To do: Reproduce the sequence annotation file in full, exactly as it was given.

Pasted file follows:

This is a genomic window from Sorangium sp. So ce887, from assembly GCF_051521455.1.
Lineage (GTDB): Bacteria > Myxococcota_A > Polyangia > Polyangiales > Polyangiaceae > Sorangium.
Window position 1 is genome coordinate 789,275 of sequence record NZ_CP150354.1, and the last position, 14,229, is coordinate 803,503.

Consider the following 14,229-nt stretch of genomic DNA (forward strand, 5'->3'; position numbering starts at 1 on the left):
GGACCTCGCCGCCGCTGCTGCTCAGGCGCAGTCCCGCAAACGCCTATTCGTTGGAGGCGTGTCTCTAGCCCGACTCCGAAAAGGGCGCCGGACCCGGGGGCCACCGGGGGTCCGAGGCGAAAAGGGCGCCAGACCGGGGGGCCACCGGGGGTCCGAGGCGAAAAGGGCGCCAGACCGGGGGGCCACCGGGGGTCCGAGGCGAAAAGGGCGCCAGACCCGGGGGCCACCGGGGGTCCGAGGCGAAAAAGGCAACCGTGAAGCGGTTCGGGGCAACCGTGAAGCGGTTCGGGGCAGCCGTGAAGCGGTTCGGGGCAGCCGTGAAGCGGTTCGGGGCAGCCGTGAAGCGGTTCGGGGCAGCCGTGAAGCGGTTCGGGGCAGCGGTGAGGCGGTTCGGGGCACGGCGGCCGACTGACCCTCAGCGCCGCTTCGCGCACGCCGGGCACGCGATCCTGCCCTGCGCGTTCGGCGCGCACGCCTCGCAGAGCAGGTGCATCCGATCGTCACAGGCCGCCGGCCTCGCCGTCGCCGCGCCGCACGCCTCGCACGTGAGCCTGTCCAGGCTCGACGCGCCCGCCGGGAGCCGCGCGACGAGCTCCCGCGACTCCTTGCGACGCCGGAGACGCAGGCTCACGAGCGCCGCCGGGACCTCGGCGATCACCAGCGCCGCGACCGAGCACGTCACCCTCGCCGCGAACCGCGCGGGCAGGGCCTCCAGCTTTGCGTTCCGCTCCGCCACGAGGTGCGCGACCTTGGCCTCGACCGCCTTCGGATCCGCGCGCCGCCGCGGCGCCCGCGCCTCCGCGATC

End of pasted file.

This is a genomic window from Sorangium sp. So ce887, from assembly GCF_051521455.1.
Lineage (GTDB): Bacteria > Myxococcota_A > Polyangia > Polyangiales > Polyangiaceae > Sorangium.
Window position 1 is genome coordinate 789,275 of sequence record NZ_CP150354.1, and the last position, 14,229, is coordinate 803,503.

Consider the following 14,229-nt stretch of genomic DNA (forward strand, 5'->3'; position numbering starts at 1 on the left):
GGACCTCGCCGCCGCTGCTGCTCAGGCGCAGTCCCGCAAACGCCTATTCGTTGGAGGCGTGTCTCTAGCCCGACTCCGAAAAGGGCGCCGGACCCGGGGGCCACCGGGGGTCCGAGGCGAAAAGGGCGCCAGACCGGGGGGCCACCGGGGGTCCGAGGCGAAAAGGGCGCCAGACCGGGGGGCCACCGGGGGTCCGAGGCGAAAAGGGCGCCAGACCCGGGGGCCACCGGGGGTCCGAGGCGAAAAAGGCAACCGTGAAGCGGTTCGGGGCAACCGTGAAGCGGTTCGGGGCAGCCGTGAAGCGGTTCGGGGCAGCCGTGAAGCGGTTCGGGGCAGCCGTGAAGCGGTTCGGGGCAGCCGTGAAGCGGTTCGGGGCAGCGGTGAGGCGGTTCGGGGCACGGCGGCCGACTGACCCTCAGCGCCGCTTCGCGCACGCCGGGCACGCGATCCTGCCCTGCGCGTTCGGCGCGCACGCCTCGCAGAGCAGGTGCATCCGATCGTCACAGGCCGCCGGCCTCGCCGTCGCCGCGCCGCACGCCTCGCACGTGAGCCTGTCCAGGCTCGACGCGCCCGCCGGGAGCCGCGCGACGAGCTCCCGCGACTCCTTGCGACGCCGGAGACGCAGGCTCACGAGCGCCGCCGGGACCTCGGCGATCACCAGCGCCGCGACCGAGCACGTCACCCTCGCCGCGAACCGCGCGGGCAGGGCCTCCAGCTTTGCGTTCCGCTCCGCCACGAGGTGCGCGACCTTGGCCTCGACCGCCTTCGGATCCGCGCGCCGCCGCGGCGCCCGCGCCTCCGCGATC